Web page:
< Back to Blog

When has a charity lost its way?

Tips to know what to look for…


Charities can run off the rails. They can lose sight of their mission. They can make bad decisions. They may adopt questionable fundraising methods. They may act deceitfully.

If it looks like the charity you donate to has lost its way, do you stop donating to them?

1. Stable charities are predictable

A charity is stable if there is a high degree of predictability over their vision, mission and the activities they undertake to achieve their goals.

If it is not clear what a charity’s goals are, or if their goals are constantly changing, or if the types of activities they are undertaking are unpredictable: steer clear!

It is extremely disappointing to donate thinking that your funds will be used for one activity, and they end up being used for something else entirely. Remember how upset everyone was when they donated to Celeste Barber’s bushfire campaign thinking it would be used to help bushfires victims and injured animals only to later find out that this was out of scope?

When a charity is not stable, you face the same risk: that your donation won’t be used as you expected.

2. How do you know if a charity is stable?

There is no one indicator for stability. However, when you look at multiple factors across the themes of governance, financial integrity and strategy, charities that are off the rails can be easily identified. Look for:

  • Poor financial results. When a charity consistently spends more than it earns, this is usually an indicator that there will be change in the future. They may be forced to adopt a different strategy, sell assets, reduce staff and cut programs to avoid declaring insolvency.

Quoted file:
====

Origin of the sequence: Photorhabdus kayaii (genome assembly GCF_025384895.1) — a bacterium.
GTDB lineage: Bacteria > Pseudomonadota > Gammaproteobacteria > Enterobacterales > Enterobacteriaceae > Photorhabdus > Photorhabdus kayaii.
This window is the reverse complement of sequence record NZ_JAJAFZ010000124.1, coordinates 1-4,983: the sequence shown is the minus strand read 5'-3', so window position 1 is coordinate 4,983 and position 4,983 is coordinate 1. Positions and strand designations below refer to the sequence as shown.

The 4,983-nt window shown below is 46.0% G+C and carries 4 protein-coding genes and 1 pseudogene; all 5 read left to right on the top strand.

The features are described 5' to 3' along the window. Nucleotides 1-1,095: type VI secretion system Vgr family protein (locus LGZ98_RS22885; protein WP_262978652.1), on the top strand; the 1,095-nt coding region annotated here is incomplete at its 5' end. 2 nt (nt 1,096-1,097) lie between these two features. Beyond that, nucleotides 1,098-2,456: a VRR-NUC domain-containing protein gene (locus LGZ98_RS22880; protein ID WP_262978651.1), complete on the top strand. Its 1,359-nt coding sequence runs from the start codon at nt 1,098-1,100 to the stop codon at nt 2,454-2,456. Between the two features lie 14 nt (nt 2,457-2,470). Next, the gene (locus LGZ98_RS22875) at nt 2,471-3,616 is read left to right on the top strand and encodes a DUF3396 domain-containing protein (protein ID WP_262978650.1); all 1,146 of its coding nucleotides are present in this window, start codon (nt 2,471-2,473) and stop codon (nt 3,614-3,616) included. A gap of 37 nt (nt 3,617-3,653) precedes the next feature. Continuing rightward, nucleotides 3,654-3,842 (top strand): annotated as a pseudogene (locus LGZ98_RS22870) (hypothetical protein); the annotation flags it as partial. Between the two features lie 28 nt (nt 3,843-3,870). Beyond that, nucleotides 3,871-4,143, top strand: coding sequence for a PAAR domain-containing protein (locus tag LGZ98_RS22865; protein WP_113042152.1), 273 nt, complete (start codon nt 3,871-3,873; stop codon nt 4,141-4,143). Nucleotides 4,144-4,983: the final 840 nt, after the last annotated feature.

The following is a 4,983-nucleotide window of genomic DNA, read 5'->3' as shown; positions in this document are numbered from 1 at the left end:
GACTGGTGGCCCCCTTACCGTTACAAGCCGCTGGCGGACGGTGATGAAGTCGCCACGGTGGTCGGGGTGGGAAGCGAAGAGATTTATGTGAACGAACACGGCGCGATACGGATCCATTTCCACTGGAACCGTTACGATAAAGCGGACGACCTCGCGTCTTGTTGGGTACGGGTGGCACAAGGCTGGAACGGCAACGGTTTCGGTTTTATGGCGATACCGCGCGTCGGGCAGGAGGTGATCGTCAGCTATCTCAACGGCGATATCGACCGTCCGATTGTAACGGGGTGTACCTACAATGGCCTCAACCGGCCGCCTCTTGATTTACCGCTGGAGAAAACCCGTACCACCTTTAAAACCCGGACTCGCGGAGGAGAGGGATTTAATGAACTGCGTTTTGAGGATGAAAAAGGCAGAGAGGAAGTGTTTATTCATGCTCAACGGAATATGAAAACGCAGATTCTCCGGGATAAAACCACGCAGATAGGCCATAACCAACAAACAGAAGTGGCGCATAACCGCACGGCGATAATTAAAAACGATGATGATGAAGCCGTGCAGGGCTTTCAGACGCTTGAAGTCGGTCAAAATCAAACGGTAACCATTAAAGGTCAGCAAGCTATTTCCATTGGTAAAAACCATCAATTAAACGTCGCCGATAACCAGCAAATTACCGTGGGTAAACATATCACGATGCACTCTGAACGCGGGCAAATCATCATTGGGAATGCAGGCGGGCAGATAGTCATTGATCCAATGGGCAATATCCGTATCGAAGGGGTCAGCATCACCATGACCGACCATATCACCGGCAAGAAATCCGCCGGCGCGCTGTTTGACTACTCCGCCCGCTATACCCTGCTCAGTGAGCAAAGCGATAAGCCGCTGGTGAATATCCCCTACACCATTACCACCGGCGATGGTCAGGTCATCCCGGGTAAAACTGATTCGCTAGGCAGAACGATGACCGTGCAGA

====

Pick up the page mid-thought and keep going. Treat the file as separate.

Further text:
• Large board turnover. When there is a significant change in leadership, this is a sign that things are in flux. There are a few reasons board members jump ship. Director’s may leave a board if a new chair is appointed, and their style/goals/vision is incompatible with the status quo. Or, it could be that a new CEO and executive team have been appointed and their skills base is culturally very different from what existed previously. Finally, it could indicate something more serious, like that there has been a “direction” by the regulator, the ACNC.
  • Lack of strategic direction. When a charity cannot clearly and consistently describe what they are doing and why, this can signal several things, all of which indicate intermittent instability. It may indicate there is no strategy, it may indicate a strategy is currently under development, or it may indicate there isn’t wide scale organisational buy-in for their strategy. 

3. Instability can lead to necessary changes

When a charity is experiencing a period of instability, keep a close eye on them. They may be evolving. In some cases, this period of tension will lead to phenomenal breakthroughs.

An example of what we would call an evolving charity is AIME. Over the past 3 years they have been through a significant transformation. They were founded as a charity that mentored young indigenous Australians. They did a fantastic job and delivered great outcomes. Shortly after that, they seemed to go off the rails. They completely changed their focus by expanding their charity globally. They lost donors and huge amounts of funding.

They seemed to have lost their way.

However, after a period of 12 months, a new strategy emerged.

This strategy is one of the most innovative and exciting expressions of what charity can be. They’ve abandoned normal ways of doing things and are trying something completely different. Take a look at it here.


Charities can go off the rails. By closely examining a charity’s finances, key personnel and strategy (or lack thereof) you can make sure there won’t be any drastic changes to the way they operate. If things are unstable, keep a close eye on the charity. They may be evolving.

< Back to Blog